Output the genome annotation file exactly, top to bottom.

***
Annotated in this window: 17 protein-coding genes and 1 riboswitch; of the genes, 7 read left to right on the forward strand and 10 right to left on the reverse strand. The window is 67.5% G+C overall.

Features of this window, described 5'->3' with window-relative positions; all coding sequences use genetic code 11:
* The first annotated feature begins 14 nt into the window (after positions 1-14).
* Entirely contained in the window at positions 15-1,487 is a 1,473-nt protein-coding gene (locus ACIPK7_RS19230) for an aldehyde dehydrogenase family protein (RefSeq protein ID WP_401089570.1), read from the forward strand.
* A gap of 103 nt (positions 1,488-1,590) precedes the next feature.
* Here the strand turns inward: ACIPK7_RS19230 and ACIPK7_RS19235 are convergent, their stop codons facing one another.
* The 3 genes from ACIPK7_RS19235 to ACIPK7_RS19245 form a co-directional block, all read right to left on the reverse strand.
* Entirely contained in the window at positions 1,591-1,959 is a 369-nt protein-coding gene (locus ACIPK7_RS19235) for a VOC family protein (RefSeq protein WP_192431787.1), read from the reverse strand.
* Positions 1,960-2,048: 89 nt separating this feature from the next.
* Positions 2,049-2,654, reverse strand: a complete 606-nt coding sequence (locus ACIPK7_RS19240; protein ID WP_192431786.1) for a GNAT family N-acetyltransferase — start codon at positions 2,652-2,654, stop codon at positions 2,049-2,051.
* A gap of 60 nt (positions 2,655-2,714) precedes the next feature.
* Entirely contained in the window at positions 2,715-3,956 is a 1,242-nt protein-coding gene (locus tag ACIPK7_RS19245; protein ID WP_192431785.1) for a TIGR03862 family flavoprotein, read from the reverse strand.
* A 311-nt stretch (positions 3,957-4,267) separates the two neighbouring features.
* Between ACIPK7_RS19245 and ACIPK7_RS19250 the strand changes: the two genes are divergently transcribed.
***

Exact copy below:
Annotated in this window: 17 protein-coding genes and 1 riboswitch; of the genes, 7 read left to right on the forward strand and 10 right to left on the reverse strand. The window is 67.5% G+C overall.

Features of this window, described 5'->3' with window-relative positions; all coding sequences use genetic code 11:
* The first annotated feature begins 14 nt into the window (after positions 1-14).
* Entirely contained in the window at positions 15-1,487 is a 1,473-nt protein-coding gene (locus ACIPK7_RS19230) for an aldehyde dehydrogenase family protein (RefSeq protein ID WP_401089570.1), read from the forward strand.
* A gap of 103 nt (positions 1,488-1,590) precedes the next feature.
* Here the strand turns inward: ACIPK7_RS19230 and ACIPK7_RS19235 are convergent, their stop codons facing one another.
* The 3 genes from ACIPK7_RS19235 to ACIPK7_RS19245 form a co-directional block, all read right to left on the reverse strand.
* Entirely contained in the window at positions 1,591-1,959 is a 369-nt protein-coding gene (locus ACIPK7_RS19235) for a VOC family protein (RefSeq protein WP_192431787.1), read from the reverse strand.
* Positions 1,960-2,048: 89 nt separating this feature from the next.
* Positions 2,049-2,654, reverse strand: a complete 606-nt coding sequence (locus ACIPK7_RS19240; protein ID WP_192431786.1) for a GNAT family N-acetyltransferase — start codon at positions 2,652-2,654, stop codon at positions 2,049-2,051.
* A gap of 60 nt (positions 2,655-2,714) precedes the next feature.
* Entirely contained in the window at positions 2,715-3,956 is a 1,242-nt protein-coding gene (locus tag ACIPK7_RS19245; protein ID WP_192431785.1) for a TIGR03862 family flavoprotein, read from the reverse strand.
* A 311-nt stretch (positions 3,957-4,267) separates the two neighbouring features.
* Between ACIPK7_RS19245 and ACIPK7_RS19250 the strand changes: the two genes are divergently transcribed.